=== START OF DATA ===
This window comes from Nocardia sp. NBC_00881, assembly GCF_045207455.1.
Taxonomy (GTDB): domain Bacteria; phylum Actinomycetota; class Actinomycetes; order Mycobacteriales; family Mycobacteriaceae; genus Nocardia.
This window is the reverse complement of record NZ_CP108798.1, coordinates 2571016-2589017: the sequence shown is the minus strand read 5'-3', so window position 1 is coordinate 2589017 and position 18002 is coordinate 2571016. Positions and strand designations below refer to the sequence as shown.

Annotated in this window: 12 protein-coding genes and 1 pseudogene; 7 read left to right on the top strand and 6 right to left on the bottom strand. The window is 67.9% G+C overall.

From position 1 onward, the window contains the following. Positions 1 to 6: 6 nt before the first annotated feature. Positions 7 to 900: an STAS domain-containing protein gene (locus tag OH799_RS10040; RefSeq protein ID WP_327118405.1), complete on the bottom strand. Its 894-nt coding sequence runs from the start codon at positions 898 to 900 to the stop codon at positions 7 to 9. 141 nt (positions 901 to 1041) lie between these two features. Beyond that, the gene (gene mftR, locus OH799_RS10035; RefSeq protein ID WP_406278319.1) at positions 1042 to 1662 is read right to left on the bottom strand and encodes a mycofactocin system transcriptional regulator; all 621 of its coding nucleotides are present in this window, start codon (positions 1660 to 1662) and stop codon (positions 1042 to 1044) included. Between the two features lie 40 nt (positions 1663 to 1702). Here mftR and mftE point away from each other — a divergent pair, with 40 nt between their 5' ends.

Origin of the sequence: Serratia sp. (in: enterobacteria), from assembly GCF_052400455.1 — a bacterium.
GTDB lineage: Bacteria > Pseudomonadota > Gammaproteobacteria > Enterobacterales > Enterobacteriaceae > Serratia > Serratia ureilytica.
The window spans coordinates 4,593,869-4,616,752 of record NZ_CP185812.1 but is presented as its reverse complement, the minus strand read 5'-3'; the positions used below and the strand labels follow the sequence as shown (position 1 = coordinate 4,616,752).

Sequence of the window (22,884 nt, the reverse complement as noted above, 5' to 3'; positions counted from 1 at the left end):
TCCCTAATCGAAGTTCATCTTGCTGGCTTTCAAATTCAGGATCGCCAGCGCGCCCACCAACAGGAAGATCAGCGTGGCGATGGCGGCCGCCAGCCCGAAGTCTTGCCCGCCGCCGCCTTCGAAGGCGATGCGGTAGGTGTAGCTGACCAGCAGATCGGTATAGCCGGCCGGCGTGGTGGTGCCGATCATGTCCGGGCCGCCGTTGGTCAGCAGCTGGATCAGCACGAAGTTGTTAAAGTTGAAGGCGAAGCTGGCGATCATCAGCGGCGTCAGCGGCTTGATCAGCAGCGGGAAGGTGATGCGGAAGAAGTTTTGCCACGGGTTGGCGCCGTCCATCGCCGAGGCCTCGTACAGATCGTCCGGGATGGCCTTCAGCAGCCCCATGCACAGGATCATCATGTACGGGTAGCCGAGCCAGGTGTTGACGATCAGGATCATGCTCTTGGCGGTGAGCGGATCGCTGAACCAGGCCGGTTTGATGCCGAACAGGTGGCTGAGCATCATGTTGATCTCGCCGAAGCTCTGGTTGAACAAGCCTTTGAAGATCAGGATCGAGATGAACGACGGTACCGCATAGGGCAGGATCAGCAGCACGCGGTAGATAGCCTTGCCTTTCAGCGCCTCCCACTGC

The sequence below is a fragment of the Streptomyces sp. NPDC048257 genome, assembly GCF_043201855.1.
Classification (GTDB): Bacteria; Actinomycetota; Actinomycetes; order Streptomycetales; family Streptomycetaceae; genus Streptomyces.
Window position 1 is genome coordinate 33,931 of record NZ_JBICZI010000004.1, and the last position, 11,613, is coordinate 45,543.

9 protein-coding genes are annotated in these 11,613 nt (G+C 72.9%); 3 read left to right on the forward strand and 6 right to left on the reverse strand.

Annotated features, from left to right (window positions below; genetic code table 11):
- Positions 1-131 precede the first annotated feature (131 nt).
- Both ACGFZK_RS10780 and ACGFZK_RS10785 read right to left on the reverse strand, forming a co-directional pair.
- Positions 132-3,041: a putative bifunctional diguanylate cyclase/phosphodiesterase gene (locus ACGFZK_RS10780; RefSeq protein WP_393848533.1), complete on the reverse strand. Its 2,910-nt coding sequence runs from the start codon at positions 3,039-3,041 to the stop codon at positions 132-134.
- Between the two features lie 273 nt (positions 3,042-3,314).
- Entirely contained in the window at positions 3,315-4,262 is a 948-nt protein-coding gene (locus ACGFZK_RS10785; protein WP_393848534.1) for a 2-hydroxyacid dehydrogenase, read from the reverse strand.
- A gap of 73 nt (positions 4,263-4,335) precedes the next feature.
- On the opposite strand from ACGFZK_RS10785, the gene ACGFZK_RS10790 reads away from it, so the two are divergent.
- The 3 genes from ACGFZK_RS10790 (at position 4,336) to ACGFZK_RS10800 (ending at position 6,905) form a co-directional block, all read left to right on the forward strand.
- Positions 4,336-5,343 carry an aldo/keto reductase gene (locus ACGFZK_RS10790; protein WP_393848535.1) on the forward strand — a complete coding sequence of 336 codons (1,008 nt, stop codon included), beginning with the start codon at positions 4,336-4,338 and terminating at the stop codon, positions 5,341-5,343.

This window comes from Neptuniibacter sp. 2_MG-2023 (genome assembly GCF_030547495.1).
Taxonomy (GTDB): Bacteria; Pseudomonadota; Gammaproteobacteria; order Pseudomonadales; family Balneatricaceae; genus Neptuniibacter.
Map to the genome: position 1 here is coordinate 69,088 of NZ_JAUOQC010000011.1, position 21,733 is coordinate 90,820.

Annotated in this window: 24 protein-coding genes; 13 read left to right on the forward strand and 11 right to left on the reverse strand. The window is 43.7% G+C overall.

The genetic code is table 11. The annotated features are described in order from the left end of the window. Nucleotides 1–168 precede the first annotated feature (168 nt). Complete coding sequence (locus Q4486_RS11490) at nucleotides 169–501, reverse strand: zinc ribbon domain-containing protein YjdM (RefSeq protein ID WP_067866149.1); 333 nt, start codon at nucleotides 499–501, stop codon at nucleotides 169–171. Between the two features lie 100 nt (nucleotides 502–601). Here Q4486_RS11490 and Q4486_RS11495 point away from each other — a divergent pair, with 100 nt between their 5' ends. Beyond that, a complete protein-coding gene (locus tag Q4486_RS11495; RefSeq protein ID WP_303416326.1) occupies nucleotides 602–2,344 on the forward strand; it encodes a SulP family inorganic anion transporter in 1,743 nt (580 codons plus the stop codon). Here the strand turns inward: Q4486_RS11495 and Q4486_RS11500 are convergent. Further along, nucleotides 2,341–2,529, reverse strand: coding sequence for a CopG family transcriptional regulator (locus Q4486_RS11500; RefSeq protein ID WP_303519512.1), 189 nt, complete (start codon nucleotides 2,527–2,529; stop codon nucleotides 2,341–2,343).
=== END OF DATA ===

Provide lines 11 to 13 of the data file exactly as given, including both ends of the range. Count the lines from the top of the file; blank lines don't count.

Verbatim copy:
The sequence below is a fragment of the Streptomyces sp. NPDC048257 genome, assembly GCF_043201855.1.
Classification (GTDB): Bacteria; Actinomycetota; Actinomycetes; order Streptomycetales; family Streptomycetaceae; genus Streptomyces.
Window position 1 is genome coordinate 33,931 of record NZ_JBICZI010000004.1, and the last position, 11,613, is coordinate 45,543.